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Uphold trade while fighting COVID-19

The rampant spread of the Corona virus across Europe and the implementation of draconian measures to contain it have had a disastrous effect on the European economy. Amid industry shutdowns and the looming threat of mass unemployment, European leaders need to optimize the conditions for business to survive while handling the pandemic. Maintaining free moment of goods on the Single Market and securing adequate supply of industrial goods used in our factories should be top priorities.

Mats Kinnwall, chief economist, and Joel Jonsson, senior trade policy advisor, The Association of Swedish Engineering Industries. Mats Kinnwall, chief economist, and Joel Jonsson, senior trade policy advisor, The Association of Swedish Engineering Industries.

24 apr. 2020

In Sweden, almost 70,000 people have been put on paid, temporary interruption in work, primarily in the automotive industry. In case of a total shutdown, the automotive industry in Sweden is losing more than 50 million euros (more than 500 million SEK) in added value each day. Other industrial sectors may soon follow, such as the machinery industry which may be affected in similar ways as the automotive industry. This has sparked a debate in Sweden on the conflicting interests of fighting the spread of the Corona virus and the economic consequences of shutting down the society through social distancing. An over-emphasis on containment may cause mass unemployment leading to severely diminished public health for decades to come. We need to be able to walk and chew gum at the same time.

Swedish universities and high schools have been shut down and social gatherings of more than 50 people have been banned across the country. Citizens are asked to avoid non-essential travel and those that feel ill or are over the age of 70 have been asked to stay at home. Yet, this is much less stringent than most EU countries. Germany and the U.K. have prohibited social gatherings of more than two people. In Italy, Spain and France we see near-total shutdowns, while our Nordic neighbors have closed bars, restaurants and non-essential shops.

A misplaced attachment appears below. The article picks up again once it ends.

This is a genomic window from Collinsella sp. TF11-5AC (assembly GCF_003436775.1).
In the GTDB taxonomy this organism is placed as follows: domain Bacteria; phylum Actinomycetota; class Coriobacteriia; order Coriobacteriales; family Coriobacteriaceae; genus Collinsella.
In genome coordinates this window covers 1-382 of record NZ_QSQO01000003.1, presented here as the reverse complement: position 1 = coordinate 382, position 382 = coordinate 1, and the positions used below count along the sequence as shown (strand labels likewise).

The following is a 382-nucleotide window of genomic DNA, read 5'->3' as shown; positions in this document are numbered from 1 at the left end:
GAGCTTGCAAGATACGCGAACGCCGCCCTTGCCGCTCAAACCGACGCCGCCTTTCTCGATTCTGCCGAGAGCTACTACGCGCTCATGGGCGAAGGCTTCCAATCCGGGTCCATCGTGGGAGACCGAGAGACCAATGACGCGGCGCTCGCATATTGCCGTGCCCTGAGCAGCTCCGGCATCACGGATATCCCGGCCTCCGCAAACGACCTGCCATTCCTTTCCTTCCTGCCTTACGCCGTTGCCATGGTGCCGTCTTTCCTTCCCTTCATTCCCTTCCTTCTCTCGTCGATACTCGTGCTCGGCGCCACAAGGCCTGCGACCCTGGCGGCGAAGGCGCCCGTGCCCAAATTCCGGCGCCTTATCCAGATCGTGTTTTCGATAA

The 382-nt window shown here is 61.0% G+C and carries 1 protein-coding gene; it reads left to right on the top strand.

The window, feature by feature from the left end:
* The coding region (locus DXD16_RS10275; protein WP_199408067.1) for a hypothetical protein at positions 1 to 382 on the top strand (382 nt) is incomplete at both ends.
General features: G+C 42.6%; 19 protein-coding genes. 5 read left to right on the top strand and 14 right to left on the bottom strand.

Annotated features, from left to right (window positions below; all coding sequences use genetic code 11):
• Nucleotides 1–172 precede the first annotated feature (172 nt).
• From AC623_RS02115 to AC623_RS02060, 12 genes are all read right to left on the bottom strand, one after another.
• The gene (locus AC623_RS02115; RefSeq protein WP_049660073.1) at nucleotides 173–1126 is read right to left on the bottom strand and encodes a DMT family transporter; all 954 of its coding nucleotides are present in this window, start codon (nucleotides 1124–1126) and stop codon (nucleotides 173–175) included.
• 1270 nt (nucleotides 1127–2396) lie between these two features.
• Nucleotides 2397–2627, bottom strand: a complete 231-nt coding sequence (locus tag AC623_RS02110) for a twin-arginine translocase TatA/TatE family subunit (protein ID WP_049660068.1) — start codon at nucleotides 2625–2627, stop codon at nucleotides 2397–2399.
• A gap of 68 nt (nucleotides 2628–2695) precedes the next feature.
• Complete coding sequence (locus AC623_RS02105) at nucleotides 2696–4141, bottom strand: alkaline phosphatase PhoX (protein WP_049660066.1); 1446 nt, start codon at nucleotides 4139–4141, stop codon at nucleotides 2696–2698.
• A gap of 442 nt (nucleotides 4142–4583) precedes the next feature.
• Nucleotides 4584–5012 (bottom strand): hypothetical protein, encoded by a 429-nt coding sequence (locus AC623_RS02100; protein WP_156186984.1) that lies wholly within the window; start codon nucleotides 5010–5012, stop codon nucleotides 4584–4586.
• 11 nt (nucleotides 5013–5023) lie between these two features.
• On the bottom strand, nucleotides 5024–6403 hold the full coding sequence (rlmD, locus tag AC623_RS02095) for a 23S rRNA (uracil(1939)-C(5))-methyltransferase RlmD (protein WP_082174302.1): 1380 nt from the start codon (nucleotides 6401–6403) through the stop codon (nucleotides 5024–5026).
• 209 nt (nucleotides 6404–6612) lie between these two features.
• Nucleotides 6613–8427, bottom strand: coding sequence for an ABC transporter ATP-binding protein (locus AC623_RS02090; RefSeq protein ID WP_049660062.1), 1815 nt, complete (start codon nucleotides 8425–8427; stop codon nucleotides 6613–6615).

Further, we have seen a rise in trade barriers on the European Single Market. Export control, border checks and shipping restrictions have severely limited the free movement of goods among European member states. This needs to be avoided at all costs and calls for better coordination on EU level.

Given the interconnectedness of the European economy, the economic effects of shutting down continental Europe permeates trade dependent countries like Sweden. When factories in France and Belgium closed due to social distancing, Swedish factories in the automotive industry followed almost immediately because of a lack of components for production. Despite having more relaxed policies to fight the Corona virus, the Swedish industry has been hit hard when suppliers are forced to shut down across Europe. 

It is essential to uphold trade, especially in a time of crisis. In addition to ensuring the free movement of goods on the Single Market and maintaining shipping and transports, the EU should suspend its import tariffs on scarce intermediate industrial goods [1]. Cutting tariff lines on strategic industrial goods would allow for European industry to source input for output from new supply chains and value networks in order to keep the manufacturing in the factories still open at home up and running. Industry would also be able to scale up production at facilities in third countries, like in Asia or South America, that are able to maintain manufacturing. Once a more balanced approach prevails across Europe and quarantines are lifted, industry will also have had a chance to ensure adequate supply of goods for manufacturing to start back up more swiftly.

The Corona pandemic has highlighted not only the interdependency among European industry, but also to suppliers outside the EU in a trading system based on global value chains. Some decisionmakers in Europe have drawn the conclusion that we need to be more strategically autonomous and self-reliant, in a shift towards more domestic production. This is not the way to go. As the global growth rate is slowing down, especially in Europe, liberalizing trade with emerging markets is more pertinent than ever. This will allow for European industry to continue to be prosperous through specialization and developing competitive advantages, while sourcing from cost effective and value adding global networks. This, however, highlights the importance of increased global cooperation by reinforcing the multilateral trading system and negotiating ambitious bilateral trade agreements.

The interconnectedness of the European economy necessitates a more coherent response from the member states – one that balances public health and economic interests. The public health consequences of a deep and prolonged recession or even depression need to be taken into consideration. European prosperity is contingent upon a vibrant industry. There are actions that can be taken to help European industry while doing our utmost to contain the Corona virus. These actions must be taken now.

Mats Kinnwall, chief economist

Joel Jonsson, senior trade policy advisor

The Association of Swedish Engineering Industries